Stillness of Time
A hundred eyes dug into Micar’s back, hungry for the answer eluding them since becoming the Lord of Time. Micar avoided their gaze, partly out of necessity and partly out of shame. Instead, he pressed a hand against the cool stone of a temple dedicated to him-to them-wary of the subtle vibrations that followed each concussive rumble from outside. His end neared.
Versions of himself, each from a different time in his life, visited here to witness their death. They crowded behind him, each with their unique motives driving them in desperate pursuit of an answer. He remembered the bitterness of failure deepening with every return until his last visit. The truth of his own frailty could not go unignored. The answer he long sought, evident. Even a god must die.
He rolled his neck and filled his chest with the dry, winter air too stubborn to remain outside. The crowd behind him shuffled. They knew the time approached. Just as he had known when he once stood amongst them.
“It is all a lie.” Micar grabbed his helmet from the table next to him. “Our arrogance, our power. All of it. Still, you come here seeking an answer.”
“Have you found one?” One version of him asked. From his harsh tone, he had been one of the first to visit the end. Still confident. Still full of anger and unable to accept the mockery of godhood he had chosen.
Micar traced the raised script decorating the brow of the helmet. A line of poetry favored by one of his many loves. A Thousand suns, a thousand days, a thousand nights, all in rest. Her name eluded him now, but the love remained. Stronger, now, with death so close. “Nothing that you’d welcome.”
“You are a coward.” The questioner spat. “A fraud. I will not end up like this!”
Micar smiled at the wall and nodded at the irony of that statement. Had he always been so foolish? But he remembered the hurt, the betrayal, at receiving the reply, and forgave his past self his ignorance.
“What of your children?” Asked another, his voice weighted by death. “Do any ever inherit your-our abilities?”
“We are the Lord of Time.” Micar swallowed the ache in his throat. He remembered his children. He remembered their laughter and joy. He remembered as they aged and tasted mortality. First with wonder and surprise, but as the bones ached and the limbs stiffened, ailing hearts pumped blackened envy to cloud their eyes and darken their tongues. They withered away, covetous of his eternal youth. “You have seen them. All of them. All their graves.”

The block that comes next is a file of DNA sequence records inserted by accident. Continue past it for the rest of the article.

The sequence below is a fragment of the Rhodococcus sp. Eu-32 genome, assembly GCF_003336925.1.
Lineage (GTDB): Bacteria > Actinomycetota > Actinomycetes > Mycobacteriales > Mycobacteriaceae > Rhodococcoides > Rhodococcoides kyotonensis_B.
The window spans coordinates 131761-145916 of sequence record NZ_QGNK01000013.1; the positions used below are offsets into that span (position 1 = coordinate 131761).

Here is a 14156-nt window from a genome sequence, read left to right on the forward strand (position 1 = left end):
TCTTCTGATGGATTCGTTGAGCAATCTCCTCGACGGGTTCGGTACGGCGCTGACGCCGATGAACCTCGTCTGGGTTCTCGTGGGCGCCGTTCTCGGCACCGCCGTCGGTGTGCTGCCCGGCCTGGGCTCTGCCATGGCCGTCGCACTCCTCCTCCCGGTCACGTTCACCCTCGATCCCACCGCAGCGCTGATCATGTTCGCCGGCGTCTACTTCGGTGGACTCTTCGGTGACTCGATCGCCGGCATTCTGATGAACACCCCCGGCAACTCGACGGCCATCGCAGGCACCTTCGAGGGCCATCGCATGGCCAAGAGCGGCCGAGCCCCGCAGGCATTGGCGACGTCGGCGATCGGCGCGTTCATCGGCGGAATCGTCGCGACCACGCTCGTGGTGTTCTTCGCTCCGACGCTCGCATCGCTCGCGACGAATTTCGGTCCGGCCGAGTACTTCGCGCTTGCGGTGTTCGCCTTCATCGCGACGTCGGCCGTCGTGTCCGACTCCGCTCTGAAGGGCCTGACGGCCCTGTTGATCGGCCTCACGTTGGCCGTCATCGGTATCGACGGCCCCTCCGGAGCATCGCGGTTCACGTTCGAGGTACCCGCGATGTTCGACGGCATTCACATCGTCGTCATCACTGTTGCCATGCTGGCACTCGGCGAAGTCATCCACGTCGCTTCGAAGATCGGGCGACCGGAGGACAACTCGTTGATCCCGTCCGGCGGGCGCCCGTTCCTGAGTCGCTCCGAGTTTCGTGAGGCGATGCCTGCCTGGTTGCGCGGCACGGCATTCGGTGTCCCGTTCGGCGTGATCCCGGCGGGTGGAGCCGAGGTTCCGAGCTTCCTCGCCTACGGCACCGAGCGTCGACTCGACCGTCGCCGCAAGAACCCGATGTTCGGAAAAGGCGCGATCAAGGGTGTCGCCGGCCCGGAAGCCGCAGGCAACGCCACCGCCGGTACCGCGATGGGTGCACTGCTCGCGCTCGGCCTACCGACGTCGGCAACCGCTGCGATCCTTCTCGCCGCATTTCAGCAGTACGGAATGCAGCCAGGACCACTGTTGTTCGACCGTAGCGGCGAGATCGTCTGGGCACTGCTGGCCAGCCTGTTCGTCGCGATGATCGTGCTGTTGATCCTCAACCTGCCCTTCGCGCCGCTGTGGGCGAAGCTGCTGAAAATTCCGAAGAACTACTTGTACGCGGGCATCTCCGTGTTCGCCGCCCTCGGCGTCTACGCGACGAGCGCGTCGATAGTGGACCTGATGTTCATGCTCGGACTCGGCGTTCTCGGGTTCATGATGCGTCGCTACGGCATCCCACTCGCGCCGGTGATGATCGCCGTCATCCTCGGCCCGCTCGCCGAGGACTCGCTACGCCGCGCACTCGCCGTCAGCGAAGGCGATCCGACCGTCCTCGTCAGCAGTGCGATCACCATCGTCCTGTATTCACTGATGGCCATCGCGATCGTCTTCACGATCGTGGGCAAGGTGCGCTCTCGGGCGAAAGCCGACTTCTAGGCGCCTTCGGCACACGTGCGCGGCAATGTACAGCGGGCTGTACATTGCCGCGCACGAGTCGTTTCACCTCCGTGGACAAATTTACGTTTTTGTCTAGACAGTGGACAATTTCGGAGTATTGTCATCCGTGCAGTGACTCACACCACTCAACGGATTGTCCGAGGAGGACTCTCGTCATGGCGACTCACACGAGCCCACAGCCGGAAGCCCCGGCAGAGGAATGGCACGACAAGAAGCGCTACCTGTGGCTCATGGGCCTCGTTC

“Leave it. Nothing I say will sway you.” Micar shoved his helmet on his head and worked the strap tight. “You have come to watch the Lord of Time die.”
“No!” Someone shouted, hope fiery hot. “I will not.”
“I understand.” Micar remembered that outburst. He had lost his wife, Ella, to an assassination during the First Revolt, when mortals thought to usurp the powers of their gods. He had tried to undo her death and had come here for answers.
“The time of our reckoning approaches.” Micar touched the wall again, grateful for something solid to steady him. “Our end.”
The rumbling increased in intensity. The battle outside neared. He remembered the scene of slaughter that awaited him once he stepped outside. Each mangled body belonged to a follower or friend who thought time reasonable, weak. Not even the command of their lord could dissuade them from their meaningless sacrifice.
“Too many die.” Micar picked up his sword, another line of poetry decorating its length. A thousand moons, a thousand stars, fade into the light. “I’m sorry.”
“We can aid you,” A sensible version of him offered. He arrived from a time after his first family had perished and enough years had healed the wounds and renewed optimism.
“No. You are forbidden.” Micar sheathed his sword and stepped away from the steam bleeding off the heated stone wall. “Chaos is near. You are not to meddle. Your death would undo so many other lives. Stay. Witness. Or go.”
The air of the temple stilled, frozen in the chest of the unbreathing audience. Many did vanish. Some to return to their times, while others sought comfort in their past, to revive memories of fading faces and tickling laughter. It helped, for a short span, but then the pain of loss also deepened.
Micar cast his eyes down and marched to the door. The ground beneath him rumbled in anticipation.
“No!” Someone growled, the word barbed and tearing.
Micar reached out his left hand and closed his fist against a heaving chest. He pulled this anguished version of him close, peered into his eyes, and braced for the expected nausea. “It’s not your time.”
The other version stumbled, fell, and vanished in a flash of light. He would be bedridden for a day, enough time to consider what he had tried to do and understand the futility. Micar of the present pinched the space between his eyes and cleared his throat. His disorientation lasted only a moment. This time belonged to him.
“Farewell. Atonement awaits.” Micar pushed open the door to a scene of carnage and loss. A figure approached, its features shifting with every thought, its shape fluid. The Lord of Chaos against the Lord of Time. They had been antagonists for no reason other than the constant conflict of order and disorder. Such destruction rooted in banality. Micar had tried to reason with Chaos, but Chaos was as stubborn as the march of Time. Their battle was inevitable.
The Lords charged each other, weapons drawn, and power unleashed. Time and Chaos. Blood spilled from both combatants, but Micar succumbed first. Strength depleted, he wondered what awaited him as Chaos ripped his soul from his flesh and cast it into the dark. What would flow from the blood of his sacrifice?